By: Chris Pocock (www.ainonline.com)
Although Airbus Defence and Space will have delivered 10 A400M airlifters by year-end, only one less than it planned, the introduction of tactical capabilities beyond basic strategic airlift has fallen well behind. That schedule has already been amended twice, once in 2011 as part of the renegotiation of the original contract with the seven partner nations, and again in 2012 after an engine development problem. The delays obliged the company to make provision in its latest financial statement for possible contract losses.
The sequence of progressive enhancements is still under negotiation with the customers, according to the Airbus third-quarter financial statement. For contractual purposes, Airbus D&S previously defined them as a series of Service Operating Clearances (SOCs) that were common to each partner nation, but the spokesman told AIN that the nations “had moved capabilities up and down the schedule” in recent years. Over the past few months, Airbus D&S has reported successful flight-tests of paratrooping, and the airdrop of standard one-tonne container delivery systems (CDS) was demonstrated when 24 of them were deployed in a single pass. The company has also proved the aircraft’s tanker capability, with Spanish F/A-18s refueling from the wing-mounted pods.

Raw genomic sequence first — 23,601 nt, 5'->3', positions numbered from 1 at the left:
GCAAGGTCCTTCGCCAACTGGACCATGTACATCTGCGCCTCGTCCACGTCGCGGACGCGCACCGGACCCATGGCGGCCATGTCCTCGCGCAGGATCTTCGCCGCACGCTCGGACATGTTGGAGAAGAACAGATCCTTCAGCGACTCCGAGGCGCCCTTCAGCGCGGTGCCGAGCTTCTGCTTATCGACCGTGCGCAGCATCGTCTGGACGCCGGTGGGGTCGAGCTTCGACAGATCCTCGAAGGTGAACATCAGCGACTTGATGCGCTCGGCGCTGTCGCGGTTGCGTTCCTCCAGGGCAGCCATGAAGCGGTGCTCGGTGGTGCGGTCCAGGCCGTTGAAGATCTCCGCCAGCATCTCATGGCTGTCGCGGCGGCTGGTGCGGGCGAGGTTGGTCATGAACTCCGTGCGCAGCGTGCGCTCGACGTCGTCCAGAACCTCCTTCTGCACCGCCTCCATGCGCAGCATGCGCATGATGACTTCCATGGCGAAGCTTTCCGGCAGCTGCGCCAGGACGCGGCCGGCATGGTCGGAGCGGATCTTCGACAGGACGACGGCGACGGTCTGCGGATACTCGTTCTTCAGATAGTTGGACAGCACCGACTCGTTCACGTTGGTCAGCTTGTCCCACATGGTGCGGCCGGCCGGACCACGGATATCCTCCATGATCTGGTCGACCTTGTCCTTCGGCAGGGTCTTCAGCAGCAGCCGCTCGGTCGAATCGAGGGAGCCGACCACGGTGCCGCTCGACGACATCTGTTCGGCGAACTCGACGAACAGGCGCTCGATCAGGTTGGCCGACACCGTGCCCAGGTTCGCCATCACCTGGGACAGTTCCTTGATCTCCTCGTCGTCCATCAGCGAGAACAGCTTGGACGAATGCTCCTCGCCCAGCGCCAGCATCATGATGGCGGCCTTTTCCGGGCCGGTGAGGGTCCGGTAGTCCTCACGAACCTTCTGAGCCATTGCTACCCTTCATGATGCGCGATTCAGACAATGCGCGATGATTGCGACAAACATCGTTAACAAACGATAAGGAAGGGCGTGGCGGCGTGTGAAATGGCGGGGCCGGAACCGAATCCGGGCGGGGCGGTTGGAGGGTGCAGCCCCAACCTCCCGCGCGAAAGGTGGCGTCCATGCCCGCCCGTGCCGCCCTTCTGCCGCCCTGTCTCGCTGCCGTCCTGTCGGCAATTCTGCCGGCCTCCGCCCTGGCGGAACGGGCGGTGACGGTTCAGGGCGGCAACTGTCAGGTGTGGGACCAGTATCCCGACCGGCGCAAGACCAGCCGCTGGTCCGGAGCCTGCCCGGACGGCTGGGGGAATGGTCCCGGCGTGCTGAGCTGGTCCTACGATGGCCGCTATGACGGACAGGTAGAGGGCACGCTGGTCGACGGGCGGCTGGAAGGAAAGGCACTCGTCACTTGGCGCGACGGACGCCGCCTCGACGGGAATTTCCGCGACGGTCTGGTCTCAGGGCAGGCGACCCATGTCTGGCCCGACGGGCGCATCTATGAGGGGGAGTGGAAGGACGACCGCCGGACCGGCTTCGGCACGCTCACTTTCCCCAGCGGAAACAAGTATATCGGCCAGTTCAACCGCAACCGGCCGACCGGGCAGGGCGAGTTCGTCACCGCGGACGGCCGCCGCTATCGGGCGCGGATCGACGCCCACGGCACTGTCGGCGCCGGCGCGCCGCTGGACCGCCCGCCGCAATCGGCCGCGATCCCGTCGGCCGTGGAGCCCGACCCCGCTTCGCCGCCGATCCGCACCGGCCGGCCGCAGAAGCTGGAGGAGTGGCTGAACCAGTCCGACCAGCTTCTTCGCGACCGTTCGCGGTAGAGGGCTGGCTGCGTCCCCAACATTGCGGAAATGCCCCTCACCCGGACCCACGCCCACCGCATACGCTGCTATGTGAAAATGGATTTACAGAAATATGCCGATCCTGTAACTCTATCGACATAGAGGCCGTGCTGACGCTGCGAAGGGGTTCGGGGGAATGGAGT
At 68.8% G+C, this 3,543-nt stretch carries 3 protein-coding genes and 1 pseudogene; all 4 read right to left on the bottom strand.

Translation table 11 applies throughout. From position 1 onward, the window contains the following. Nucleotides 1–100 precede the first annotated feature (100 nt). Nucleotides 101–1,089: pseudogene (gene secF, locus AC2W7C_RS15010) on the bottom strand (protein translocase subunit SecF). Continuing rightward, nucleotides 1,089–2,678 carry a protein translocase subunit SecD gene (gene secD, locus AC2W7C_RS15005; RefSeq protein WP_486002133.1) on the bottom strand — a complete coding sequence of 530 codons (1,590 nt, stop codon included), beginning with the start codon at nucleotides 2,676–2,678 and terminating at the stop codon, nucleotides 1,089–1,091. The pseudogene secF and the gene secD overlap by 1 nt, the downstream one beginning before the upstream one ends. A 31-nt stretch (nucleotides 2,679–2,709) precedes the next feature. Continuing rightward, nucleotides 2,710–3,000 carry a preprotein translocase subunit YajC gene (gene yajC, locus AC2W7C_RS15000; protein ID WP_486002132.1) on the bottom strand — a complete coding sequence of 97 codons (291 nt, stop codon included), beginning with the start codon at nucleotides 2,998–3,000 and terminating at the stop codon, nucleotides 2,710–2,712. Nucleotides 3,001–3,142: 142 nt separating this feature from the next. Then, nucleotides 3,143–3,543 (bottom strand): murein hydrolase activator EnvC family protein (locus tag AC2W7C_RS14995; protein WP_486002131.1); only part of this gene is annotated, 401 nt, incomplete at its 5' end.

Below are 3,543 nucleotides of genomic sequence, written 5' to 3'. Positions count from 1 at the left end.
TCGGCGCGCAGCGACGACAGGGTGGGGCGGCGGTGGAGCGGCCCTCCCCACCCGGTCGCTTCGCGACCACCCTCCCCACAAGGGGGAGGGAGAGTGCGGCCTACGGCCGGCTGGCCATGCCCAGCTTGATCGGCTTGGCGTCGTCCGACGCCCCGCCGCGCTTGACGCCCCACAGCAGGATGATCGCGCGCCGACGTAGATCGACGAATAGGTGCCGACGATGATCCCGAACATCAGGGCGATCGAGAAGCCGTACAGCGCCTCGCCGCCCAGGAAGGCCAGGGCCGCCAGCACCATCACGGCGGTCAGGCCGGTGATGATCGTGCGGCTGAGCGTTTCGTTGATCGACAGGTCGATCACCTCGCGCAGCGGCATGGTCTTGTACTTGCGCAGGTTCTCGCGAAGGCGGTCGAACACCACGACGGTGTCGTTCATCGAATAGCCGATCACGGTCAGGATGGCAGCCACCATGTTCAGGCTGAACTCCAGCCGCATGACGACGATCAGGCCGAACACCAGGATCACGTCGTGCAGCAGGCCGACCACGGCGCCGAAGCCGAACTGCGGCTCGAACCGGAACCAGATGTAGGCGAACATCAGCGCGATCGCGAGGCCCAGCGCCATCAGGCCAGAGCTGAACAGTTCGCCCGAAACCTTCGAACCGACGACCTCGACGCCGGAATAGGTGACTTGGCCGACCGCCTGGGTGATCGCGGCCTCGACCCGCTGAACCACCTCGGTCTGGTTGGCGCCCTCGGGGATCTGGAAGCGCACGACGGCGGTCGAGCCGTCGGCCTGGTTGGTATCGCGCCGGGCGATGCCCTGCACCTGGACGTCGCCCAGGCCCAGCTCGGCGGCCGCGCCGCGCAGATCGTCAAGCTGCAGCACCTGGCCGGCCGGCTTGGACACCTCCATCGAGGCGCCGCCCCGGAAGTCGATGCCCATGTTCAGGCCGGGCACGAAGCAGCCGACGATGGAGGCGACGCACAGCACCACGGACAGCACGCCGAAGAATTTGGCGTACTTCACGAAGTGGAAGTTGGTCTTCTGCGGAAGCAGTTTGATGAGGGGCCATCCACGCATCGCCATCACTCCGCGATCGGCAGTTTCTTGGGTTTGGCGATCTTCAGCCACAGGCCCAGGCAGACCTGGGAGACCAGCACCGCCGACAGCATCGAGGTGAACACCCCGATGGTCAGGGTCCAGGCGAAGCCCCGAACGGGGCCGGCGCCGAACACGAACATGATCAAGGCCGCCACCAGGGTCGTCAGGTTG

Shortly after the first UK aircraft was handed over, Airbus D&S signed a common in-service support (ISS) contract for the A400M with France and the UK, which are due to receive 50 and 22 aircraft, respectively. It covers line maintenance, the pooling of spare parts and maintenance engineering services. In an unusual move, Flybe Aviation Services will act as a subcontractor to Airbus in maintaining and supporting the Royal Air Force A400Mfleet at Brize Norton airbase. This company is the engineering subsidiary of British regional airline Flybe, and it has significant third-party MRO business handling regional aircraft. Airbus D&S executive vice president of military aircraft Domingo Urena Raso said the ISS contract “will enable us to deploy best commercial practice in support of an aircraft that we expect will set new standards of reliability and maintainability.”
British defense procurement minister Philip Dunne said the joint contract is “an important milestone of increasing mutual collaboration” between the UK and France. French procurement chief Laurent Collet-Billon suggested that the other A400M partners (Belgium, Germany, Luxembourg, Spain and Turkey) might conclude similar joint support agreements. However, Germany has just signed a separate ISS contract with Airbus D&S. It will receive its first A400M in the next few days.
Rolls-Royce said it has made a $28 million investment in its Bristol, UK facility to support the A400M’s TP400 engines. An existing testbed will be converted to permit ground running. Although initially dedicated to the RAF’s engines, the facility will subsequently be available for other A400M customers. (AIN Online)